June 05, 2012
Credit: Navy file photo
ARLINGTON, Va. — A new sensor-fusion algorithm being developed for helicopters could help reduce the impact of brownout conditions on pilots and crews.
Under U.S. Navy Small Business Innovation Research funding, Monterey Technologies is developing software that fuses sensor data in real time, feeding into synthetic vision systems aboard helicopters that are designed to help pilots land in brownout conditions.
As things stand now, when pilots and crewmembers can no longer see the landing area during a brownout, they have no options other than aborting, according to Joy Matsumoto, company technical director for Monterrey Technologies, which is developing the software. She spoke June 4 during a presentation at the Navy Opportunity Forum in Arlington, Va.
Indeed, Army officials blamed brownouts and associated problems for contributing to higher accident rates during Iraqi desert operations during the beginning and middle part of the previous decade, when swirling sands would make it difficult to see or navigate during takeoffs and landings. The Army and U.S. Marine Corps have been searching for ways to mitigate brownout impacts since then.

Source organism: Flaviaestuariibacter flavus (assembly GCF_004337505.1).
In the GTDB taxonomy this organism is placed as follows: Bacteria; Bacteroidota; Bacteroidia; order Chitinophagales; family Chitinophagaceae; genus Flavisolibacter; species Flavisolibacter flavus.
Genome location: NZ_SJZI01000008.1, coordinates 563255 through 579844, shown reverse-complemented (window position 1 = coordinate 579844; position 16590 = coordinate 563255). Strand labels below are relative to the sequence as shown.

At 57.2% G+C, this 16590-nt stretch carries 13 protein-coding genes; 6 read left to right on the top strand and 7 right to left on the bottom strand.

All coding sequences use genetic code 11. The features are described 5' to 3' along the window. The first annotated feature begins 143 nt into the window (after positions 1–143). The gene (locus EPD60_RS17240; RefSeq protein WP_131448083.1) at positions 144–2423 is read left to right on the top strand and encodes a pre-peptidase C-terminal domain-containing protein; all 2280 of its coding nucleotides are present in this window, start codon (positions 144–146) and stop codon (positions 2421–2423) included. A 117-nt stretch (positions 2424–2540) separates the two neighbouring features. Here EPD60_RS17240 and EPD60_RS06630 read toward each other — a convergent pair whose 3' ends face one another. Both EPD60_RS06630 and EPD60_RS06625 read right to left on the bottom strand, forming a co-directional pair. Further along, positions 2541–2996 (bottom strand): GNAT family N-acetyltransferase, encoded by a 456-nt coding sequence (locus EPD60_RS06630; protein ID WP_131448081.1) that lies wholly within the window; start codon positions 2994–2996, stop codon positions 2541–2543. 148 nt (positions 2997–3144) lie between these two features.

Sensor systems are already available that create a simulated picture of the landing site in the event of brownout, but no one sensor can be relied upon to create this picture throughout the approach and landing in brownout conditions, Monterrey says.
The company’s software fuses inputs from multiple sensors in real time, identifying when a sensor is losing effectiveness, automatically removing it from the fusion solution and replacing it with a “last known good image,” according to the company.
Called the Fused Sensor Imaging Display System, it is slated for a June 27 demonstration at Naval Air Station Patuxent River, Md., she says. It relies on essentially the same equipment and systems carried aboard Marine Corps CH-53s, Matsumoto says.